Hong Kong-listed casino investor Landing International Development Ltd saw its annual loss widen on higher turnover.
Its loss was approximately HKD987.97 million (US$127.4 million) for the 12 months to December 31, on turnover that rose 10.4 percent year-on-year to HKD246.50 million, the firm said in a filing to the Hong Kong Stock Exchange on Friday.
It said reasons for the widening annual loss included: “an increase in administrative expenses incurred in the construction and planning stages of an integrated resort development and property development in South Korea”; an increase in provision for impairment of assets and other receivables; and loss on disposal of subsidiaries engaged in property development business in mainland China.
The new resort mentioned in Friday’s filing is a project on South Korea’s semi-autonomous island of Jeju. The island already has a number of small casino resorts – one of which has been fully owned by Landing International since October – and has become a popular holiday destination for mainland Chinese tourists. They are allowed visa-free entry for up to 30 days if they fly or sail there directly.
Landing International’s new Jeju project is currently referred to as the “Myths and History Park”. It is a joint venture with a unit of Singapore casino operator Genting Singapore Plc and is due to open progressively from 2017, according to Friday’s filing. The entire development is expected to be completed by 2019 added the document.
“The project has achieved satisfactory progress in construction since its ground breaking in February 2015, with the completion of capping in partial residential projects and pre-sale of said accommodations commencing in the second quarter of 2016,” stated Landing International. At the time of the ground breaking, the project was being referred to as Resorts World Jeju.
Referring to plans for gaming at the venue, Landing International said on Friday: “The group believes nowadays tourists are no longer satisfied with simple and traditional gaming services. Instead, they are progressively turning towards pursuing an experience that combines shopping, dining, gaming and business that can only be provided by a world-class integrated entertainment resort.”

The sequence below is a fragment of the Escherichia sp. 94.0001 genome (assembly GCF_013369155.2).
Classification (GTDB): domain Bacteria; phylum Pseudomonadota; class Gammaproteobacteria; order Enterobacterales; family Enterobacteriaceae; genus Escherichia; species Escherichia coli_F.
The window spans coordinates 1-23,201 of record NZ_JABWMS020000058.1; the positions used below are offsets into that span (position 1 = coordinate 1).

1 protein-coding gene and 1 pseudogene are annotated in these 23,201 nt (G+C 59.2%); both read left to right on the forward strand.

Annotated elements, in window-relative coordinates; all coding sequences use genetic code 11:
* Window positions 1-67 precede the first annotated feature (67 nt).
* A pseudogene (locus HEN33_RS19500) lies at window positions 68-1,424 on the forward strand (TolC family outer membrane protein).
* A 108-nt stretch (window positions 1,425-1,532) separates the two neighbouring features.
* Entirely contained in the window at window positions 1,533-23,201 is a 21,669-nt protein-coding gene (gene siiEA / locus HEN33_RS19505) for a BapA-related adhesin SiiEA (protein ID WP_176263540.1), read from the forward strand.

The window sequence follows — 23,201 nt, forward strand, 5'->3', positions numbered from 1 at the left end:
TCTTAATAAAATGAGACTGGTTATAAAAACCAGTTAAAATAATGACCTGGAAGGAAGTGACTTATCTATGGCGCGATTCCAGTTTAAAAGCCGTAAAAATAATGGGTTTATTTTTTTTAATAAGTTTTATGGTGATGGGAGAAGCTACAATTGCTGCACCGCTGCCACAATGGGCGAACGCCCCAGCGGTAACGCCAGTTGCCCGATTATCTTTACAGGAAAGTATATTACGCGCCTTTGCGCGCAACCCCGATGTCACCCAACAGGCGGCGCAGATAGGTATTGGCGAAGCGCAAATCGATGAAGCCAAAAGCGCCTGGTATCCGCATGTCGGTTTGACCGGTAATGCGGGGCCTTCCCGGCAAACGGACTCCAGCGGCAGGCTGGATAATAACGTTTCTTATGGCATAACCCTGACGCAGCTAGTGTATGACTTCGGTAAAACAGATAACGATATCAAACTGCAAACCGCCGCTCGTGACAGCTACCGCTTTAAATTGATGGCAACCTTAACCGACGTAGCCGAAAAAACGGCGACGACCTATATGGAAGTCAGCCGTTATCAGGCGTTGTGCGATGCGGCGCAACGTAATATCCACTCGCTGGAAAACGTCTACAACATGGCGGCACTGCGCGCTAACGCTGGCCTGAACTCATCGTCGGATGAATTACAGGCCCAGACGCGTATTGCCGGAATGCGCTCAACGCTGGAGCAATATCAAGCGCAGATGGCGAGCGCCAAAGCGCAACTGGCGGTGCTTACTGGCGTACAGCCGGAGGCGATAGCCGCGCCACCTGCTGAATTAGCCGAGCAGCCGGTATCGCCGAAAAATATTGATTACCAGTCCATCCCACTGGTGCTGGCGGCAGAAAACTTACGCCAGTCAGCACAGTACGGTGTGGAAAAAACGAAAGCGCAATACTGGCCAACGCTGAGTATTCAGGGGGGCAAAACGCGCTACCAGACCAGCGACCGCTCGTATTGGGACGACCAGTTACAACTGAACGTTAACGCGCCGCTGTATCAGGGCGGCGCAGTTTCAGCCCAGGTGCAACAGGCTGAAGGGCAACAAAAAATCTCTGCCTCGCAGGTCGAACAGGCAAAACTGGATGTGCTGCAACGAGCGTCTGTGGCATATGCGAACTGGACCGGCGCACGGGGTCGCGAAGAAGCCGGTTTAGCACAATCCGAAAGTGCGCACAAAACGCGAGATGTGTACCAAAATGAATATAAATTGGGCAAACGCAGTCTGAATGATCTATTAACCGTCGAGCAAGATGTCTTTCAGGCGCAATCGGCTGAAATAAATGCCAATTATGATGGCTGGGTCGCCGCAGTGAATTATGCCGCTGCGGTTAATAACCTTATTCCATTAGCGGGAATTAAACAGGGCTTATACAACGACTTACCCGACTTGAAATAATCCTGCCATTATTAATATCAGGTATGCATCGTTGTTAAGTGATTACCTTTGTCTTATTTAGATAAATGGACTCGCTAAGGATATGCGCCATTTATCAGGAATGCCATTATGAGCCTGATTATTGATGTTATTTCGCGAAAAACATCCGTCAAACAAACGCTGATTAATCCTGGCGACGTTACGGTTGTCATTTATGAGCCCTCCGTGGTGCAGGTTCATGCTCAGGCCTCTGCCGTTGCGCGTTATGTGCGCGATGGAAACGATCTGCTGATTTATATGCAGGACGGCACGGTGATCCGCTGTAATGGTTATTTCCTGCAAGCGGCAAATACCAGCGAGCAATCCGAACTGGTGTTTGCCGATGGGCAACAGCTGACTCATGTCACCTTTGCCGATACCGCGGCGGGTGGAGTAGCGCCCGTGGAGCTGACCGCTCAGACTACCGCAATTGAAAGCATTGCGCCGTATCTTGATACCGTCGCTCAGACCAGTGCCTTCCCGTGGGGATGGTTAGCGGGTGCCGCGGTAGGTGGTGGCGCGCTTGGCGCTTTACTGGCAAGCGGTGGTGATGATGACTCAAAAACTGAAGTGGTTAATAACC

The current budget for the new resort was not mentioned in the latest filing. In June 2014, Landing International had mentioned it might spend – with partners – a total of US$2.2 billion. In February last year it was described as a US$1.8-billion scheme.
On July 17, Landing International announced the results of a rights subscription offer, with funds raised being directed toward its portion of the capital costs for the new Jeju casino project. It said that the exercise raised HKD4.16 billion.
Friday’s annual results filing by Landing International confirmed that since October 19 an existing casino hotel on Jeju Island in South Korea – in which Landing International had earlier taken a stake – had become solely owned and operated by the company under the brand name Landing Casino. It had previously been known as Hyatt Regency Jeju Hotel.
Operations at the existing Jeju casino hotel were suspended for renovation work between October 2014 and January 2015.
“Upon the completion of the Jeju casino acquisition, intangible asset of approximately HKD816.50 million, representing the fair value of the relevant casino license, and goodwill of approximately HK$5.44 million… resulted,” said Friday’s filing.
The document added that for the year ended December 31, Landing International made provision for impairment of trade receivables amounting to approximately HKD5.46 million and provision for impairment of other receivables amounting on a net basis to approximately HKD209.55 million, compared to HKD3.23-million worth of the latter type of receivables in 2014.
The filing also said that a conditional deal worth GBP137 million (US$197.6 million) struck in December for Landing International to acquire all the shares in a company controlling Les Ambassadeurs Club and Casino – an upmarket gaming venue in London in the United Kingdom – had still to be confirmed by Landing International’s shareholders.
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Professor emeritus at Whittier Law School in California, in the United States, and a visiting professor at University of Macau